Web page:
Schizophrenia May Be the Result of Teenage Brain Pruning Gone Wrong

Out-of-control pruning of brain connections could trigger the development of mental illness.

Elijah Henderson

Our brains are born with more connections than it needs. The body has developed a mechanism for trimming it down, a process that happens in adolescence called “synaptic pruning,” which, in most people, results in a normal adult brain. But when that process goes awry, it could lead to the beginnings of schizophrenia.

It hasn’t been easy to pin down the causes the elusive brain disorder, largely because it’s such a variable condition. Recently, a breakthrough study, the results of which were published in Nature, made headway, identifying 108 genes that were more active in schizophrenic brains. A large number of these genes, it seems, are involved in synaptic pruning.

There was one gene in particular that intrigued Steven McCarroll, Ph.D, who led the Nature study: C4, which is involved with the immune system, is both commonly activated in schizophrenic brains and involved with the immune system. And if the immune system is good at anything, it’s bringing destruction down on unwanted molecules.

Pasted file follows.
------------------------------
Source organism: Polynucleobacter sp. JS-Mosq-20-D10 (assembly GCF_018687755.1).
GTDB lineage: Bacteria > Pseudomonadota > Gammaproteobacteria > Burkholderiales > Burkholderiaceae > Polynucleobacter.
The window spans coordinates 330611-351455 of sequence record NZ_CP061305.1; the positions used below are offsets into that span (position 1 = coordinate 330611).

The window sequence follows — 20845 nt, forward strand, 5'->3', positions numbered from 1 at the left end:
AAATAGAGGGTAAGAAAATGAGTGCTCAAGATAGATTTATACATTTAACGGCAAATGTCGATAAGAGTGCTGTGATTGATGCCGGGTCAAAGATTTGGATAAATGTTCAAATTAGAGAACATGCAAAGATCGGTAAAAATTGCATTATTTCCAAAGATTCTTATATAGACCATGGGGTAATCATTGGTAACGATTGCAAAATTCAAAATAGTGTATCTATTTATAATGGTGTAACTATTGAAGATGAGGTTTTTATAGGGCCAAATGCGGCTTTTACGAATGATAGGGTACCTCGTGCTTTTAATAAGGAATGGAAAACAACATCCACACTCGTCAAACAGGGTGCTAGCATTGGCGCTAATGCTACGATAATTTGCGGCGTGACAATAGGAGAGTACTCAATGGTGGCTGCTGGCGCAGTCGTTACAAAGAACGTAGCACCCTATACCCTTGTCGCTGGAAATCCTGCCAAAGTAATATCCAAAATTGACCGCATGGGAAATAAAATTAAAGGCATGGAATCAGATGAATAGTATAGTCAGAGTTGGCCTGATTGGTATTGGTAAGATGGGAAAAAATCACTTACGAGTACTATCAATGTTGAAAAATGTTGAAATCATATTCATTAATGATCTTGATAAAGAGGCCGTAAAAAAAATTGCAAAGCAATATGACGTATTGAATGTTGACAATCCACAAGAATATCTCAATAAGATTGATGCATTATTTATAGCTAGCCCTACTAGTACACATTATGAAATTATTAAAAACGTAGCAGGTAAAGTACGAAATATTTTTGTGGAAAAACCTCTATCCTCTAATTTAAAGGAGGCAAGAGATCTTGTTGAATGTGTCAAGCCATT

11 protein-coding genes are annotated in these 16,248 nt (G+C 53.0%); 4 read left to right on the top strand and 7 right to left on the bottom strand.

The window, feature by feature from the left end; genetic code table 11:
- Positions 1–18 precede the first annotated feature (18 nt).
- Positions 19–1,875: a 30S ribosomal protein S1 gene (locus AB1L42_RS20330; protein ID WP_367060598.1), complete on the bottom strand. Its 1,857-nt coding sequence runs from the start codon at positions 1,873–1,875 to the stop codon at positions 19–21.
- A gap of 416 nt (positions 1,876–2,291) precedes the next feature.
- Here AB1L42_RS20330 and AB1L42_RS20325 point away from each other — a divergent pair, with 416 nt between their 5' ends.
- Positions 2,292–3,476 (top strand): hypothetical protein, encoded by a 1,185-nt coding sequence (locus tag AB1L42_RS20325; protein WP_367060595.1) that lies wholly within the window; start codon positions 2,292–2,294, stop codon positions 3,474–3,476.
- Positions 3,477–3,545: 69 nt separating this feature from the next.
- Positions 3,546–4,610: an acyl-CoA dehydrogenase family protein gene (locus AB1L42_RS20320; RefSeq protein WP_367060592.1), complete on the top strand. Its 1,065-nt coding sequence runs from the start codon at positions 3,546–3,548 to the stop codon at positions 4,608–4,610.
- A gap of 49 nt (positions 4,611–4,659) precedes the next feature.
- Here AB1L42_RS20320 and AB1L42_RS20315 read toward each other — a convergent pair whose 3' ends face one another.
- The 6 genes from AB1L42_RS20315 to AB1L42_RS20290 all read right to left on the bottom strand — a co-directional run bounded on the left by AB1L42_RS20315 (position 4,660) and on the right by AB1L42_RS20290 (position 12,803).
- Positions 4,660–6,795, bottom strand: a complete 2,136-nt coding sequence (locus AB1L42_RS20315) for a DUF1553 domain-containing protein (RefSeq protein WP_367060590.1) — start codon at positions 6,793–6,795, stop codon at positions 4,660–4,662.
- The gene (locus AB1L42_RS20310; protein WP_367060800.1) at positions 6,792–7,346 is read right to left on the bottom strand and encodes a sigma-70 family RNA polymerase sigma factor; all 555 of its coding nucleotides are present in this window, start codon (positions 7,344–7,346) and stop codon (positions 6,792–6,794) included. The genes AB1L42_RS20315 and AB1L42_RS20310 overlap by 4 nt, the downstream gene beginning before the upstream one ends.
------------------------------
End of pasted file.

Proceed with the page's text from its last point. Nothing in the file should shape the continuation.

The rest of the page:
McCarroll’s team hypothesized that the protein produced by C4 was involved in targeting the brain’s synapses — the connections between neurons in the brain — for termination:

In mice, C4-mediated synapse elimination during postnatal development. These results implicate excessive complement activity in the development of schizophrenia and may help explain the reduced numbers of synapses in the brains of individuals with schizophrenia.

The C4 molecule, it seems, allows synaptic pruning to go overboard, causing the brain to lose many more connections than it should. And since pruning largely takes place during adolescence, it makes sense that signs of schizophrenia tend to surface during the teenage years.

It’ll take more work to confirm exactly what role C4 and the other schizophrenia-related genes play in the development of this mental illness. At the very least, McCarroll’s focus on synapses gives future researchers a sense of direction — the immune system was long suspected to play a role, but nobody knew for sure — and a potential new drug target.

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